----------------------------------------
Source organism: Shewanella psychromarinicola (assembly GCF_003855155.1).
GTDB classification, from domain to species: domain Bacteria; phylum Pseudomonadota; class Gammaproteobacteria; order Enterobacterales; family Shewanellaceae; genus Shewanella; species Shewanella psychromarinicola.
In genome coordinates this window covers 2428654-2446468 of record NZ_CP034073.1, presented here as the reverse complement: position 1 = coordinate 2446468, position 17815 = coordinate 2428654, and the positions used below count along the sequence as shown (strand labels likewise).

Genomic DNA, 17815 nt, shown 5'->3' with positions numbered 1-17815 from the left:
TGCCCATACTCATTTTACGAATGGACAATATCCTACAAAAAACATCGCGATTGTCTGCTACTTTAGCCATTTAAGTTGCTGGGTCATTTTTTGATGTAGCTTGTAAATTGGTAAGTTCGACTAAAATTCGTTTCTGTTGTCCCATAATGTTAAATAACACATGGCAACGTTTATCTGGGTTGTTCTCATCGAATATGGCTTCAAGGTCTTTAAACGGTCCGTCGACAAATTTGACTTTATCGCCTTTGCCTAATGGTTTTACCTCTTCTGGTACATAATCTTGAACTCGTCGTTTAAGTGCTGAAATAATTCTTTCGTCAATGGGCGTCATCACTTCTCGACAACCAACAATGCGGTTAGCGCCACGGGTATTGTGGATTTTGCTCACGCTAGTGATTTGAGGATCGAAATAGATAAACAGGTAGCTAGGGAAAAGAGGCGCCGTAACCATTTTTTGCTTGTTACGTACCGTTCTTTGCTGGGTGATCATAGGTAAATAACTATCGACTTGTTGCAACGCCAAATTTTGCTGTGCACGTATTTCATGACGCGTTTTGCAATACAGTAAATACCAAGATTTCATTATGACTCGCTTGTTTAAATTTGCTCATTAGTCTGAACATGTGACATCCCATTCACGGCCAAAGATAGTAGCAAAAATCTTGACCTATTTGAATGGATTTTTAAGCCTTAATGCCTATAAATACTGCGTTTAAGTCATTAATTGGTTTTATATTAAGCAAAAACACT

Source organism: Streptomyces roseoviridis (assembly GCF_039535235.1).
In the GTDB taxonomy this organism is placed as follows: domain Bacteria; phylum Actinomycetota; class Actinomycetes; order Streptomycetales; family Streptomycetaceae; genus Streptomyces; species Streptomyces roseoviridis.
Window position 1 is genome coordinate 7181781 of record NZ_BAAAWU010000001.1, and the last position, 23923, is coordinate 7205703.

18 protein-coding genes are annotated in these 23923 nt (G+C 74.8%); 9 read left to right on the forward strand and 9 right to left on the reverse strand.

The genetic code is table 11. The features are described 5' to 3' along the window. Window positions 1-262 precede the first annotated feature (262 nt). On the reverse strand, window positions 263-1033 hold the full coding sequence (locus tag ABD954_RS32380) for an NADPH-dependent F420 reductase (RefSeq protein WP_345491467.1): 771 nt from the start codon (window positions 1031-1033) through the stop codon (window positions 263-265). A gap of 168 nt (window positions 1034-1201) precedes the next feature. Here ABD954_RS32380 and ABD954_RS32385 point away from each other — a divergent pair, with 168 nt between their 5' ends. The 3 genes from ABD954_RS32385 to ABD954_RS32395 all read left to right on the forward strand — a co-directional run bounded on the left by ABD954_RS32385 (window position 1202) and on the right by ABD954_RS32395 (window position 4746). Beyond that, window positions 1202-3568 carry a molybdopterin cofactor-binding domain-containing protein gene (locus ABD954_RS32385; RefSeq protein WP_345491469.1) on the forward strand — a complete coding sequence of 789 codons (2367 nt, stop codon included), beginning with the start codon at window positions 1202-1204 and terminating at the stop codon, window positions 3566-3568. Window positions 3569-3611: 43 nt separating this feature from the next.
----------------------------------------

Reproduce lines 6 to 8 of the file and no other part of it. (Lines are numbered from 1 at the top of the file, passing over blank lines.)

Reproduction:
Source organism: Streptomyces roseoviridis (assembly GCF_039535235.1).
In the GTDB taxonomy this organism is placed as follows: domain Bacteria; phylum Actinomycetota; class Actinomycetes; order Streptomycetales; family Streptomycetaceae; genus Streptomyces; species Streptomyces roseoviridis.
Window position 1 is genome coordinate 7181781 of record NZ_BAAAWU010000001.1, and the last position, 23923, is coordinate 7205703.